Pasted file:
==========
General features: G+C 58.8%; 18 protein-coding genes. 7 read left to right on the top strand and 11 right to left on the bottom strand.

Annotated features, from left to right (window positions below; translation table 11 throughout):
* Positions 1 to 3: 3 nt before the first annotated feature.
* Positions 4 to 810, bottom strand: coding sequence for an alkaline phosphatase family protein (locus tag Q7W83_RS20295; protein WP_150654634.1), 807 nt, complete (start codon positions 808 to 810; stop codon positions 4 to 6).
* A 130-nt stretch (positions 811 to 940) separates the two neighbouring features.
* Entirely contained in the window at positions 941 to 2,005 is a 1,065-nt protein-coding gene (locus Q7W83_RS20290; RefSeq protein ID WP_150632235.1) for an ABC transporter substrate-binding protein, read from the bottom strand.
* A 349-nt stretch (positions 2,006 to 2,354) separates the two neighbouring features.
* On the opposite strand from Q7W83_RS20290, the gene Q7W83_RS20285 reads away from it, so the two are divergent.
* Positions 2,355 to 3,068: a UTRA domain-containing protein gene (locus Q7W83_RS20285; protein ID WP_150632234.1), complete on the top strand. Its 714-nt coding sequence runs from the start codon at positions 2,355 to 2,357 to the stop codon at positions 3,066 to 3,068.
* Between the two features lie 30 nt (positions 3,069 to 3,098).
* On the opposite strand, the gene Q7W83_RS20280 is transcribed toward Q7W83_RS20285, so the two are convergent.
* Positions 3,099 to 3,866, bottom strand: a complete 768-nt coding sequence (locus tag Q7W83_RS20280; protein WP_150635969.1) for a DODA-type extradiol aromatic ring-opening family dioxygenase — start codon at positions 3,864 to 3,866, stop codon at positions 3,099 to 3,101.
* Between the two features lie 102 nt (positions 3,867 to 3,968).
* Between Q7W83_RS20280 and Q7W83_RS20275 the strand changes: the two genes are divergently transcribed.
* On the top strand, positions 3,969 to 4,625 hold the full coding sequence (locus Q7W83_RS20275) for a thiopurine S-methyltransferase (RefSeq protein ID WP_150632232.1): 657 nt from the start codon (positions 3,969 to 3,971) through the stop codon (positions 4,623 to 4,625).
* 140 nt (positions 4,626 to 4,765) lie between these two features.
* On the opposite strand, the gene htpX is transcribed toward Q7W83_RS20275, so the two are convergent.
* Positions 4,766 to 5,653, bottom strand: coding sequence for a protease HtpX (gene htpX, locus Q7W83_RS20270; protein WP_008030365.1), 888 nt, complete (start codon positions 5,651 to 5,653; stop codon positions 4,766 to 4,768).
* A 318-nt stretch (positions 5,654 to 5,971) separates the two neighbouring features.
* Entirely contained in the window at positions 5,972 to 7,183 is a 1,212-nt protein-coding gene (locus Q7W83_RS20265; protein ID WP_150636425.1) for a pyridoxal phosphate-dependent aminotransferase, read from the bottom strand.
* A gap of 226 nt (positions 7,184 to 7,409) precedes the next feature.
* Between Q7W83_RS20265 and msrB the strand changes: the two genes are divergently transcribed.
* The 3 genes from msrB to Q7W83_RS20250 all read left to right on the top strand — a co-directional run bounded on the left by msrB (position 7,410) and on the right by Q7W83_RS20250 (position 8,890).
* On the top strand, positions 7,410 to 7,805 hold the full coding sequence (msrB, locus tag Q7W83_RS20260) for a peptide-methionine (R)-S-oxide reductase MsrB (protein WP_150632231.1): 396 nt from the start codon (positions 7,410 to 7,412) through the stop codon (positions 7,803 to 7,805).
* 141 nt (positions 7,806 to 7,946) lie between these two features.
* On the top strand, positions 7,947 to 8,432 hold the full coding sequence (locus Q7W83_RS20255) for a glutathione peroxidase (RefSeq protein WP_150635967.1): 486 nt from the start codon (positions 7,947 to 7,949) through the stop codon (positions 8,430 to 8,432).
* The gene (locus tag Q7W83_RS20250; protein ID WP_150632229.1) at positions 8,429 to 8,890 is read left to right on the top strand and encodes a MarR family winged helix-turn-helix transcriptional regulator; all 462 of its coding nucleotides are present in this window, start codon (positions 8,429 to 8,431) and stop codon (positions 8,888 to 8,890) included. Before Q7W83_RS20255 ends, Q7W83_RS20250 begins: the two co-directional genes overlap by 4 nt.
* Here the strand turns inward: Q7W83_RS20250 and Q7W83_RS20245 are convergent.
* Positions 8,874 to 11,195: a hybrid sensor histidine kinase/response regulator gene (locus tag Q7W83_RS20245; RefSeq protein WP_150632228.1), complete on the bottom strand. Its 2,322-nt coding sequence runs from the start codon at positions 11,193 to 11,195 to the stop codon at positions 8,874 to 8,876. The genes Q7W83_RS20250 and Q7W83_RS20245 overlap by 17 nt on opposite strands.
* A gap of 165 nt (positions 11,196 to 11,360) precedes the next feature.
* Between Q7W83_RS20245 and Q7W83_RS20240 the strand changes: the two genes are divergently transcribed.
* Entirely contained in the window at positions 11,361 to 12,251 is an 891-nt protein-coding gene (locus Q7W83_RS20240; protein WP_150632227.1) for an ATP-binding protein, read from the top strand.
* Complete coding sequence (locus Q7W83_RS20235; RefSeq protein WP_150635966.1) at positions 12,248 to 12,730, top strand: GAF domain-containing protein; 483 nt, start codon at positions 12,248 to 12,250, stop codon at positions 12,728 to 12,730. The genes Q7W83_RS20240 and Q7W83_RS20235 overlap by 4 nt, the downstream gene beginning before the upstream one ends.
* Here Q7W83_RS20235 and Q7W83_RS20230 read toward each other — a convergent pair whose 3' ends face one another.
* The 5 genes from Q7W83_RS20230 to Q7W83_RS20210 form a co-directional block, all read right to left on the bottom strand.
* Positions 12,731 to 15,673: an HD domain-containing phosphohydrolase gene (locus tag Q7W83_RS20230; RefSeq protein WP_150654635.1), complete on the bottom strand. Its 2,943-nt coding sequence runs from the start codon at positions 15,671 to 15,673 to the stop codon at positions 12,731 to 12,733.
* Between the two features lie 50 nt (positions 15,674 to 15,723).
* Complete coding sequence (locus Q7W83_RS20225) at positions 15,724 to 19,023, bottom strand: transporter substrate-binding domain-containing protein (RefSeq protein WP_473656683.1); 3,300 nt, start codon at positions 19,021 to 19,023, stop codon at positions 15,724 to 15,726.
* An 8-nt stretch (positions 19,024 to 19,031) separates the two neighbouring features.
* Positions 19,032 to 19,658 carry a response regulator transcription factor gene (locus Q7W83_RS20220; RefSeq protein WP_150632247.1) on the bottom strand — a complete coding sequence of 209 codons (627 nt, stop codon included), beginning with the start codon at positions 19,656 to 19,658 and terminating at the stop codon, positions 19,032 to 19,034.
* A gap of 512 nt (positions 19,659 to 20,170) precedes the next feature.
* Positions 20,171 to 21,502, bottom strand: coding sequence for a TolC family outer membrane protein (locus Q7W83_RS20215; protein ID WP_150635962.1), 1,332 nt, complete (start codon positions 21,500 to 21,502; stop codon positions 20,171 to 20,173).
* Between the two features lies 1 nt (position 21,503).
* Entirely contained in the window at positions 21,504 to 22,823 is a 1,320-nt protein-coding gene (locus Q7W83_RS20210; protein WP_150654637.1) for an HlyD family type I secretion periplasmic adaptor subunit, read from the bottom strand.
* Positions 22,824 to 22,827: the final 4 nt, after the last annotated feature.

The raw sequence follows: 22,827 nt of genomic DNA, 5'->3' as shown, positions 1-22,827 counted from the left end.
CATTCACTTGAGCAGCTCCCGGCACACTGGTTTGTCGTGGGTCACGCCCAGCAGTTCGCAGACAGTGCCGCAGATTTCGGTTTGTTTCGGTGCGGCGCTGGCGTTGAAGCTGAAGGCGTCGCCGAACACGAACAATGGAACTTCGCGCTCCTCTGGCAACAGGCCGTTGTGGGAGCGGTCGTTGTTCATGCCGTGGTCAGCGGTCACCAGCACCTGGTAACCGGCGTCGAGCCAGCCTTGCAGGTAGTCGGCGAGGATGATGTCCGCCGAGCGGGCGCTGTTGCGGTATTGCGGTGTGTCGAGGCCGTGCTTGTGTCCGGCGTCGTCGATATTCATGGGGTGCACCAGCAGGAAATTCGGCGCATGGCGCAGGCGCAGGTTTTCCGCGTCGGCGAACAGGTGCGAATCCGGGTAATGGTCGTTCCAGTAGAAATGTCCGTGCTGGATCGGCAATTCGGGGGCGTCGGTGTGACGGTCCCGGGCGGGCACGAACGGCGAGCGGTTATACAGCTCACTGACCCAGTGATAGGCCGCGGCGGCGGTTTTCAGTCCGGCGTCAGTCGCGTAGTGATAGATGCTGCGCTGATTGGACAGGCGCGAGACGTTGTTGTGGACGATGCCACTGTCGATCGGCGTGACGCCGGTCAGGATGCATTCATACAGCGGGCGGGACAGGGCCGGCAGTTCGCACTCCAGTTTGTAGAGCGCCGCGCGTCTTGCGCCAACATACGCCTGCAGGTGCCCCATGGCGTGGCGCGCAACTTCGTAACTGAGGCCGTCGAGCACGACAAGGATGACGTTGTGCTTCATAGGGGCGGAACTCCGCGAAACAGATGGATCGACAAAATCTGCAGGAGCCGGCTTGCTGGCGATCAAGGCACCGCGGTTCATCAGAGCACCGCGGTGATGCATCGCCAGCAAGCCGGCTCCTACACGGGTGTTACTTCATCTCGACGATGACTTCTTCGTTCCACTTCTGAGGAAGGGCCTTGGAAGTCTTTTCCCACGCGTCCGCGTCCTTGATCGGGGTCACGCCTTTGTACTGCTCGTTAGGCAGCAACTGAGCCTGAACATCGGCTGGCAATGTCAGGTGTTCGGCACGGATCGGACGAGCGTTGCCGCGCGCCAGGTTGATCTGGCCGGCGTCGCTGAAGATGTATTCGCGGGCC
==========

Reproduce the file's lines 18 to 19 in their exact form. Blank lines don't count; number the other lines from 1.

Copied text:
* Positions 4,766 to 5,653, bottom strand: coding sequence for a protease HtpX (gene htpX, locus Q7W83_RS20270; protein WP_008030365.1), 888 nt, complete (start codon positions 5,651 to 5,653; stop codon positions 4,766 to 4,768).
* A 318-nt stretch (positions 5,654 to 5,971) separates the two neighbouring features.